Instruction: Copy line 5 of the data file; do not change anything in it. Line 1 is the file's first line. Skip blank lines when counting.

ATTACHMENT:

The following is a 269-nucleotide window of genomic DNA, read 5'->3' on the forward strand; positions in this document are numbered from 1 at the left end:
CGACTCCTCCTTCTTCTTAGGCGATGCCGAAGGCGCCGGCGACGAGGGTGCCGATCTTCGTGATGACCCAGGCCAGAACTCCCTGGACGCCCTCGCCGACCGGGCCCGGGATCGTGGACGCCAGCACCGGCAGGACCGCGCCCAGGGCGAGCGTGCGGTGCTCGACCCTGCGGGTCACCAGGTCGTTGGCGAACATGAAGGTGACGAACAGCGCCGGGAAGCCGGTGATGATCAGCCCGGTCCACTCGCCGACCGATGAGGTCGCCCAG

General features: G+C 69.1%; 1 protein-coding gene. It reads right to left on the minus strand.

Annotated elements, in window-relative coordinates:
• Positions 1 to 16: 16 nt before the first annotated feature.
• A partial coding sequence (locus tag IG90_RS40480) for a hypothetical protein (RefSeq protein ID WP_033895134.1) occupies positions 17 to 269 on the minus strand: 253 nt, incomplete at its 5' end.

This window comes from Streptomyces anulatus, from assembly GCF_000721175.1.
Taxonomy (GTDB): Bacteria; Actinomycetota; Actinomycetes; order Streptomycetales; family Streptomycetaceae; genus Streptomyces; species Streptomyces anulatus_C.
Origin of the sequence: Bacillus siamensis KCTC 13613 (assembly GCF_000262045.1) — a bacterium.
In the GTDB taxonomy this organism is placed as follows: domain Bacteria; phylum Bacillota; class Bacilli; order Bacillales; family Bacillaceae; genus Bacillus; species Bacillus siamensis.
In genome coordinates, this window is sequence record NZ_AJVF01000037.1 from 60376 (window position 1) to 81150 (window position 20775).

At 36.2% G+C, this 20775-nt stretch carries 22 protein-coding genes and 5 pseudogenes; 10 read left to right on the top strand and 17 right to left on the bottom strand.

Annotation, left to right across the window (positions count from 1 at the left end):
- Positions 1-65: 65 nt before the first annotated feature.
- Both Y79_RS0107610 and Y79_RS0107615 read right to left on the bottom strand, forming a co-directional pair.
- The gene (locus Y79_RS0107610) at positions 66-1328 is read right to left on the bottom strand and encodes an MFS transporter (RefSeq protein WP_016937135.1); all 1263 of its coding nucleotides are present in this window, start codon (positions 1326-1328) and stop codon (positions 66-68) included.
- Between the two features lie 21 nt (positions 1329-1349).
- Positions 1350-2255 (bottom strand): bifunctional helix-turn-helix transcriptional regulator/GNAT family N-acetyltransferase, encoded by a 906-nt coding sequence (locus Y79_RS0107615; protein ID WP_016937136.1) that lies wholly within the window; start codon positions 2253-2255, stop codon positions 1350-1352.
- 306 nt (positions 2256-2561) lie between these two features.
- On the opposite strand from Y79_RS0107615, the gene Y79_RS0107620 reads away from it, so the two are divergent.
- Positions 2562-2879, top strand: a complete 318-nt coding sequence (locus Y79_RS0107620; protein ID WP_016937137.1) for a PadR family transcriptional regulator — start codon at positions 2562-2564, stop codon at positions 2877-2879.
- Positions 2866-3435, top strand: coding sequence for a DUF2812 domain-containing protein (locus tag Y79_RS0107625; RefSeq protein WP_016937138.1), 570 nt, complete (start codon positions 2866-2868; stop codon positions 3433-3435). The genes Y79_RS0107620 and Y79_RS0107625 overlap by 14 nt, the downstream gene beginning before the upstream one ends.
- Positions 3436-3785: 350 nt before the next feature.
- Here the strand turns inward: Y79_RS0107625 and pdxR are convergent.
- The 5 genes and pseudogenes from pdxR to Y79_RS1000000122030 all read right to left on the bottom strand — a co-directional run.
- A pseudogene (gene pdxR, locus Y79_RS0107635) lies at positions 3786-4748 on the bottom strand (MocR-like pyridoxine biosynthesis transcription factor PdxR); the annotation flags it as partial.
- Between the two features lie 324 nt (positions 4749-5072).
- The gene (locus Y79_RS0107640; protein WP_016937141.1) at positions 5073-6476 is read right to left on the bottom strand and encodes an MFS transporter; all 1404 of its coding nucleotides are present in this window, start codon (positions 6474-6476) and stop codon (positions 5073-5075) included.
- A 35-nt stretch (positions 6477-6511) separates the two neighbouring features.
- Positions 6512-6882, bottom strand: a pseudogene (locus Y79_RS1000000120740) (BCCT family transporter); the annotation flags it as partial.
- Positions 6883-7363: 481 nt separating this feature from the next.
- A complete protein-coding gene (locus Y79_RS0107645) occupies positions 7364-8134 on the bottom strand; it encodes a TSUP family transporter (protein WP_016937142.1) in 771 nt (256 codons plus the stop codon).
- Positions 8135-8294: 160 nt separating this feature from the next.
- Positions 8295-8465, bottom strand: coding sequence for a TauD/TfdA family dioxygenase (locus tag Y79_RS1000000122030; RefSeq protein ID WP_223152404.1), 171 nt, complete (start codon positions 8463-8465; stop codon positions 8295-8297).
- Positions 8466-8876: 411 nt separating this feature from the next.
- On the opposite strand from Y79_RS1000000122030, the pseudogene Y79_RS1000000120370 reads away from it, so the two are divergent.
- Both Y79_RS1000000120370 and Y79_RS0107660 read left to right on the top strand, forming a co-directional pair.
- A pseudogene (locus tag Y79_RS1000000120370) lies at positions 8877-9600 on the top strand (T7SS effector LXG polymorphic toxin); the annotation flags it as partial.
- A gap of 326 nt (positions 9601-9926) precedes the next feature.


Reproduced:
• Positions 1 to 16: 16 nt before the first annotated feature.